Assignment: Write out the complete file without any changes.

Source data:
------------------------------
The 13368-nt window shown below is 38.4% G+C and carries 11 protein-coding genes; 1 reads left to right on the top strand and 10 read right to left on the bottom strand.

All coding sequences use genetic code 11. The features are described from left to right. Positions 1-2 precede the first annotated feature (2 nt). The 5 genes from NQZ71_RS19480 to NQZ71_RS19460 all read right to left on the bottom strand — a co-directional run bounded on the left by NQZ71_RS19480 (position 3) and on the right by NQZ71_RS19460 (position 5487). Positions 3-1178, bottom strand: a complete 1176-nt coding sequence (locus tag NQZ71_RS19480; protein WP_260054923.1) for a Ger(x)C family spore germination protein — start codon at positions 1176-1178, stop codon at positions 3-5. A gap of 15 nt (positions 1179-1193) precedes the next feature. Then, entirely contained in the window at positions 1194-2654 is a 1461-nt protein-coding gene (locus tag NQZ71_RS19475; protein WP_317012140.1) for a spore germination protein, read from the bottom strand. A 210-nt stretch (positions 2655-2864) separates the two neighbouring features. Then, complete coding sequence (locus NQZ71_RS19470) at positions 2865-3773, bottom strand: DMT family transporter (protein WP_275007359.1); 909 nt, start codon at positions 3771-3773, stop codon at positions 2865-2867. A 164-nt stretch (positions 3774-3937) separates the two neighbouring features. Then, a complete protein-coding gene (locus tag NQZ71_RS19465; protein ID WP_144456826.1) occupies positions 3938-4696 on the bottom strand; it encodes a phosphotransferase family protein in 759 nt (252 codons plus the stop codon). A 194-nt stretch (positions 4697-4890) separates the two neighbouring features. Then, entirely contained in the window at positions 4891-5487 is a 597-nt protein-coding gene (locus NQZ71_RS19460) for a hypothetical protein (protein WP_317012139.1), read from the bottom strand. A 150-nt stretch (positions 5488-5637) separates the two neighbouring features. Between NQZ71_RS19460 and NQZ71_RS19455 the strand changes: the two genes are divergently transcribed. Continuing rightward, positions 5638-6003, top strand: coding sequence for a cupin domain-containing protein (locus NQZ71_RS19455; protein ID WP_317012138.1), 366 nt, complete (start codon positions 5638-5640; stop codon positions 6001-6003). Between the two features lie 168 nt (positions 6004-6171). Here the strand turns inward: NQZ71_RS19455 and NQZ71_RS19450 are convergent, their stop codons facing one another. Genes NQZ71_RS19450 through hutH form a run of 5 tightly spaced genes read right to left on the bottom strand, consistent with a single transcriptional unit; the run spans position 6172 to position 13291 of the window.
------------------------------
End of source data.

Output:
The 13368-nt window shown below is 38.4% G+C and carries 11 protein-coding genes; 1 reads left to right on the top strand and 10 read right to left on the bottom strand.

All coding sequences use genetic code 11. The features are described from left to right. Positions 1-2 precede the first annotated feature (2 nt). The 5 genes from NQZ71_RS19480 to NQZ71_RS19460 all read right to left on the bottom strand — a co-directional run bounded on the left by NQZ71_RS19480 (position 3) and on the right by NQZ71_RS19460 (position 5487). Positions 3-1178, bottom strand: a complete 1176-nt coding sequence (locus tag NQZ71_RS19480; protein WP_260054923.1) for a Ger(x)C family spore germination protein — start codon at positions 1176-1178, stop codon at positions 3-5. A gap of 15 nt (positions 1179-1193) precedes the next feature. Then, entirely contained in the window at positions 1194-2654 is a 1461-nt protein-coding gene (locus tag NQZ71_RS19475; protein WP_317012140.1) for a spore germination protein, read from the bottom strand. A 210-nt stretch (positions 2655-2864) separates the two neighbouring features. Then, complete coding sequence (locus NQZ71_RS19470) at positions 2865-3773, bottom strand: DMT family transporter (protein WP_275007359.1); 909 nt, start codon at positions 3771-3773, stop codon at positions 2865-2867. A 164-nt stretch (positions 3774-3937) separates the two neighbouring features. Then, a complete protein-coding gene (locus tag NQZ71_RS19465; protein ID WP_144456826.1) occupies positions 3938-4696 on the bottom strand; it encodes a phosphotransferase family protein in 759 nt (252 codons plus the stop codon). A 194-nt stretch (positions 4697-4890) separates the two neighbouring features. Then, entirely contained in the window at positions 4891-5487 is a 597-nt protein-coding gene (locus NQZ71_RS19460) for a hypothetical protein (protein WP_317012139.1), read from the bottom strand. A 150-nt stretch (positions 5488-5637) separates the two neighbouring features. Between NQZ71_RS19460 and NQZ71_RS19455 the strand changes: the two genes are divergently transcribed. Continuing rightward, positions 5638-6003, top strand: coding sequence for a cupin domain-containing protein (locus NQZ71_RS19455; protein ID WP_317012138.1), 366 nt, complete (start codon positions 5638-5640; stop codon positions 6001-6003). Between the two features lie 168 nt (positions 6004-6171). Here the strand turns inward: NQZ71_RS19455 and NQZ71_RS19450 are convergent, their stop codons facing one another. Genes NQZ71_RS19450 through hutH form a run of 5 tightly spaced genes read right to left on the bottom strand, consistent with a single transcriptional unit; the run spans position 6172 to position 13291 of the window.